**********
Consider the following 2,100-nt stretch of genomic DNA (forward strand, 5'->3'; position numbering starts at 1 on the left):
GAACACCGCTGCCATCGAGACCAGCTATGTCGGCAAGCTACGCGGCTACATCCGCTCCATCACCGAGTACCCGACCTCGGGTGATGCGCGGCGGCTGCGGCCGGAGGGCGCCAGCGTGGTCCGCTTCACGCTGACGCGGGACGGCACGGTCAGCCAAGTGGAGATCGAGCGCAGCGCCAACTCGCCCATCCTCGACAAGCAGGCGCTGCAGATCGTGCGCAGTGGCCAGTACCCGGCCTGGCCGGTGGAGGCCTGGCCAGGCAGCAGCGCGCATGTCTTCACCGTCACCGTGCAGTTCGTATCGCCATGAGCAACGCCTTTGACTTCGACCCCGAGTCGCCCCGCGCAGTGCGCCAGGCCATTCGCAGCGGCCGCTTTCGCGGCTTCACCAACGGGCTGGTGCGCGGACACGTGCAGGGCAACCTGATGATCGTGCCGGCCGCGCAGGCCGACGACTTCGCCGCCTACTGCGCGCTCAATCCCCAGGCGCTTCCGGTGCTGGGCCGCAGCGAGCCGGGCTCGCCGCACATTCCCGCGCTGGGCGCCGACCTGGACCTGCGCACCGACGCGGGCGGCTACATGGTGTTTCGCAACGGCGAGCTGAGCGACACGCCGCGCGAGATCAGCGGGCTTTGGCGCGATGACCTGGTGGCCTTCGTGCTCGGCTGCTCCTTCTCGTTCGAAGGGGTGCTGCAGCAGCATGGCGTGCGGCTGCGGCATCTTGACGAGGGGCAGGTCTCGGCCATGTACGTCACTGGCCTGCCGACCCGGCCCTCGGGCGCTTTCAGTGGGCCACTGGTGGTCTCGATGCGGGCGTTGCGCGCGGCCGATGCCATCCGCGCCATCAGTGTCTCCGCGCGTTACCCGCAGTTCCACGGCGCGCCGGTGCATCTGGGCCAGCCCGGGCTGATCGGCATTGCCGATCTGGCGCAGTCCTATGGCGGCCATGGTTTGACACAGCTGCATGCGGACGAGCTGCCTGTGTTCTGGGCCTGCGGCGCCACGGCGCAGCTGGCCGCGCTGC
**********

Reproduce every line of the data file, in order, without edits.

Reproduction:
Consider the following 2,100-nt stretch of genomic DNA (forward strand, 5'->3'; position numbering starts at 1 on the left):
GAACACCGCTGCCATCGAGACCAGCTATGTCGGCAAGCTACGCGGCTACATCCGCTCCATCACCGAGTACCCGACCTCGGGTGATGCGCGGCGGCTGCGGCCGGAGGGCGCCAGCGTGGTCCGCTTCACGCTGACGCGGGACGGCACGGTCAGCCAAGTGGAGATCGAGCGCAGCGCCAACTCGCCCATCCTCGACAAGCAGGCGCTGCAGATCGTGCGCAGTGGCCAGTACCCGGCCTGGCCGGTGGAGGCCTGGCCAGGCAGCAGCGCGCATGTCTTCACCGTCACCGTGCAGTTCGTATCGCCATGAGCAACGCCTTTGACTTCGACCCCGAGTCGCCCCGCGCAGTGCGCCAGGCCATTCGCAGCGGCCGCTTTCGCGGCTTCACCAACGGGCTGGTGCGCGGACACGTGCAGGGCAACCTGATGATCGTGCCGGCCGCGCAGGCCGACGACTTCGCCGCCTACTGCGCGCTCAATCCCCAGGCGCTTCCGGTGCTGGGCCGCAGCGAGCCGGGCTCGCCGCACATTCCCGCGCTGGGCGCCGACCTGGACCTGCGCACCGACGCGGGCGGCTACATGGTGTTTCGCAACGGCGAGCTGAGCGACACGCCGCGCGAGATCAGCGGGCTTTGGCGCGATGACCTGGTGGCCTTCGTGCTCGGCTGCTCCTTCTCGTTCGAAGGGGTGCTGCAGCAGCATGGCGTGCGGCTGCGGCATCTTGACGAGGGGCAGGTCTCGGCCATGTACGTCACTGGCCTGCCGACCCGGCCCTCGGGCGCTTTCAGTGGGCCACTGGTGGTCTCGATGCGGGCGTTGCGCGCGGCCGATGCCATCCGCGCCATCAGTGTCTCCGCGCGTTACCCGCAGTTCCACGGCGCGCCGGTGCATCTGGGCCAGCCCGGGCTGATCGGCATTGCCGATCTGGCGCAGTCCTATGGCGGCCATGGTTTGACACAGCTGCATGCGGACGAGCTGCCTGTGTTCTGGGCCTGCGGCGCCACGGCGCAGCTGGCCGCGCTGC